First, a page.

How to deploy a lot of sensor nodes into an area of interest is an important issue for wireless sensor networks. Usually, it affects whether the network operations are energy-efficient, robust, and reliable. Different deployment methods result in distinct routing methods. Varying routing methods consume sensor energy at a varied rate. That is, the deployment will affect the energy depletion and the lifetime of WSNs. Furthermore, various deployments lead to different sensor network topologies. Sensor connectivity will also vary. The connectivity of sensor nodes affects the robustness of WSNs. Consequently, how to deploy the senor nodes efficiently and effectively affects if the WSNs work smoothly and as desired.

Since a deployment strategy is important for WSNs, how do we evaluate the strategy? Coverage (Gage, 1992) and energy-efficiency are two major concerns for deployment. Owing to the characteristic of WSNs with nodes easy to be damaged, using only a node to monitor a fixed area is unreliable. Usually, even a small area needs to be covered by several sensors. So, we can consider coverage the base of executing fault tolerance in WSNs. So, how do we deploy sensors in an interested area with finite nodes to achieve a better coverage? Because the sensing range and the communicate range of a sensor are not the same, coverage does not equal connectivity. To make WSNs work smoothly, we should consider connectivity while discussing coverage. We explain the coverage problem and related issues in the section of the coverage problem. We also study how to evaluate the coverage of an area. The benchmarks include the best and the worst case coverage. They help sensors to be deployed with better coverage. Another important issue about WSNs is its lifetime. If sensors were deployed unbalanced, nodes in sparse area will deplete energy soon due to more frequent data flow and more distant transmission range. Therefore, suitable arrangement of sensors will make WSNs more durable. Other strategies such as duty cycle based and role based are also used to help energy-efficiency. These methods are all mentioned in this chapter.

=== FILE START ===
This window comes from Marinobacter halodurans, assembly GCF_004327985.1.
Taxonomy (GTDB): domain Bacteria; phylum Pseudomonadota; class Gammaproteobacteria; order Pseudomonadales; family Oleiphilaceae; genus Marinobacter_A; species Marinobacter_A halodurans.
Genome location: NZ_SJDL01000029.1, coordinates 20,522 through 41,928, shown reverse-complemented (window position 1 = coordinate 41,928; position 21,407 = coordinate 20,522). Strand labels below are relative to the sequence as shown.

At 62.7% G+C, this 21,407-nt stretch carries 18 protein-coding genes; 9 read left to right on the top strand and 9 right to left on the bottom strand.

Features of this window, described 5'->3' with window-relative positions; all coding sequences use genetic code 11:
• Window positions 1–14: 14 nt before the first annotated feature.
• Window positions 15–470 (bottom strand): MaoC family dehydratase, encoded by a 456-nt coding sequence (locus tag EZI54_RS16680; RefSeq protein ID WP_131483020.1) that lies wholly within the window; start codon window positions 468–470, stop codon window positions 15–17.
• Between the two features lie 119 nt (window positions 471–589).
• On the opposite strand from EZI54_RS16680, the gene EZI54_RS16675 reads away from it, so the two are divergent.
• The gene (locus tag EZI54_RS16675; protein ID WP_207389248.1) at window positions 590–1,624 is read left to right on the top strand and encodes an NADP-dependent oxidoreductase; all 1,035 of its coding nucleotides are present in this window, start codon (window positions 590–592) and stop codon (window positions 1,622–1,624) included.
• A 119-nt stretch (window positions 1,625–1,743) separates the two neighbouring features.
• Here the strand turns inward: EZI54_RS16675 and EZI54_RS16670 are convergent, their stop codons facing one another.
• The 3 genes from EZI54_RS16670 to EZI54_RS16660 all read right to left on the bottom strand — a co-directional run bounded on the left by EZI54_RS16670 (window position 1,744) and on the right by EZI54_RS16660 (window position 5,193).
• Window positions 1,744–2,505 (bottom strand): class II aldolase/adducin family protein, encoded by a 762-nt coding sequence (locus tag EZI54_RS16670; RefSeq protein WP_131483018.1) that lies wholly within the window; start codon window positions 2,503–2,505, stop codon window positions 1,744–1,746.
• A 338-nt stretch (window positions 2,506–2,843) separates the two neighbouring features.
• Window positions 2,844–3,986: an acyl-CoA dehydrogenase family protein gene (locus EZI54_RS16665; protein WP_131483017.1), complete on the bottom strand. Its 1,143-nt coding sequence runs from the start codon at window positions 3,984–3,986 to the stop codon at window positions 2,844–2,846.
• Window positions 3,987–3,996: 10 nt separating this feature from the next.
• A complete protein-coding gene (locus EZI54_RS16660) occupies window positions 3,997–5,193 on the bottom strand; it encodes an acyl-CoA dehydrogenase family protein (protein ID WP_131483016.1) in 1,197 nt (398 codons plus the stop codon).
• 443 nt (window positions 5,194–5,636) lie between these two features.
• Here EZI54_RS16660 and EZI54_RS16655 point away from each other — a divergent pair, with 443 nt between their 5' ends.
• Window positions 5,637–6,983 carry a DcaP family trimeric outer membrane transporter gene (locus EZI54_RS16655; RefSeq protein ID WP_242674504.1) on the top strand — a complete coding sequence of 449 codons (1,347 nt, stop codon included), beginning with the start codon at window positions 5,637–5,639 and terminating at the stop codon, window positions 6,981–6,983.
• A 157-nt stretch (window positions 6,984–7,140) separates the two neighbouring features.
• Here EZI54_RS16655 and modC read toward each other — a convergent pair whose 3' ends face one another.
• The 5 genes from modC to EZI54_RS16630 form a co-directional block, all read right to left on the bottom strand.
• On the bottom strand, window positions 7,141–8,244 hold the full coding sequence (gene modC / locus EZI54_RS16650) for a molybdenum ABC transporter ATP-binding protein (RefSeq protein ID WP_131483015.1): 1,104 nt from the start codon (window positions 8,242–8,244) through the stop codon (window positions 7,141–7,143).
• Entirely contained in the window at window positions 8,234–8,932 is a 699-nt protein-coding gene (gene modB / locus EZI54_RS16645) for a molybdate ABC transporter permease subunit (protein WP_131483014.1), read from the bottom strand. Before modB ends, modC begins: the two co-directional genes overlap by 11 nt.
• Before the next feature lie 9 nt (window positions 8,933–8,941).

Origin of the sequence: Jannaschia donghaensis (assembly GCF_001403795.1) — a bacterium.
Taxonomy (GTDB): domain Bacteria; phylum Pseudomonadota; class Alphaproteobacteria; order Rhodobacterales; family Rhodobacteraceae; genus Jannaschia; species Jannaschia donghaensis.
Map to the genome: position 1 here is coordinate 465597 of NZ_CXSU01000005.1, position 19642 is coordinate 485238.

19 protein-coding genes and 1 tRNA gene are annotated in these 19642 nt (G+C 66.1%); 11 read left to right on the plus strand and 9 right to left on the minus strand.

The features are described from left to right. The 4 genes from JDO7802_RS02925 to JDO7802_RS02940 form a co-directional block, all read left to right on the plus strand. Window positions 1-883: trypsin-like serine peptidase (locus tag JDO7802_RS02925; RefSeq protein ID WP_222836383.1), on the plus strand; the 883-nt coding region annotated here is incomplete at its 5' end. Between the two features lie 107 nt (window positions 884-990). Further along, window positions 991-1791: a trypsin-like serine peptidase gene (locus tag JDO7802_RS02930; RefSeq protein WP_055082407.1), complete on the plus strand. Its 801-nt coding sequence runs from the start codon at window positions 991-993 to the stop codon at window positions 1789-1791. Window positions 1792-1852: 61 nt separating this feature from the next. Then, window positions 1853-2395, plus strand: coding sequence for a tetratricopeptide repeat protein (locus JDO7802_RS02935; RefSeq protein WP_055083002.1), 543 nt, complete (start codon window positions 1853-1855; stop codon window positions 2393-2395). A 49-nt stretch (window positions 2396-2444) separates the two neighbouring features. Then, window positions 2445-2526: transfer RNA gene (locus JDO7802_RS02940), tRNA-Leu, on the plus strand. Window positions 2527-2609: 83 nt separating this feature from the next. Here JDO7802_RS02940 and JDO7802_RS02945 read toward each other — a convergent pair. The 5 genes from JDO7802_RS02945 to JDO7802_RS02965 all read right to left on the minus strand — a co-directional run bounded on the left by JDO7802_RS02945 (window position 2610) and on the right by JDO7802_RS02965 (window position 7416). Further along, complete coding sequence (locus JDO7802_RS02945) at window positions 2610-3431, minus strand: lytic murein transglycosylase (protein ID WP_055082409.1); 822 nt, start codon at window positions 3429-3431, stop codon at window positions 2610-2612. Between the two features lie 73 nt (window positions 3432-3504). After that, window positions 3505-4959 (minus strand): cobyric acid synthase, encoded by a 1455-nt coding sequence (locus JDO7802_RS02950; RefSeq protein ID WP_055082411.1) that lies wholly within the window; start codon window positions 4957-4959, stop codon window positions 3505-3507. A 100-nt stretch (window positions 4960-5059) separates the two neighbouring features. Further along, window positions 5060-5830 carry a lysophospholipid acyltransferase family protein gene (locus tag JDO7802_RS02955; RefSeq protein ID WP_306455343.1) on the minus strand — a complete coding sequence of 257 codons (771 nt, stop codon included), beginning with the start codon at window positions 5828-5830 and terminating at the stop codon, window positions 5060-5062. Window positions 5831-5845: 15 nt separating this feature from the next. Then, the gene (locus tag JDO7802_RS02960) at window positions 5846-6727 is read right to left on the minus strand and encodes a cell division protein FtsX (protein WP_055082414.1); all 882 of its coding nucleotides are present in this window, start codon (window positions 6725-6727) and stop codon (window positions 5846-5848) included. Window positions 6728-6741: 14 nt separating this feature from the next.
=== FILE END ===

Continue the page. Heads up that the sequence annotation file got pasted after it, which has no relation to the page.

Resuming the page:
The rest of the chapter is organized as follows. We discuss the classification of deployment strategy first. Then, we present a survey for the coverage problem. Next we show the energy-efficiency issue. The last section is the conclusions and future trends.

Key Terms in this Chapter

Deployment Strategy: The method about how to place sensors in an interested area.

Dynamic Network: In a WSN, it includes at least one mobile node.

Connectivity: The connectivity is an important measure of its robustness as a network. A network has good connectivity, which means any node in this network can connect another directly or indirectly.

Sensor network: A wireless sensor network (WSN) is a wireless network consisting of spatially distributed autonomous devices using sensors to cooperatively monitor physical or environmental conditions, such as temperature, sound, vibration, pressure, motion or pollutants, at different locations.

Energy Efficiency: In a wireless sensor network, we need sensors to work in a longer lifetime. So, we need sensor with low energy consumption when they work.

Static Network: In a WSN, sensor nodes are stationary and will not move after the initial deployment.

Coverage Problem: The problem about how large is an area covered by sensors.

Complete Chapter List

Search this Book: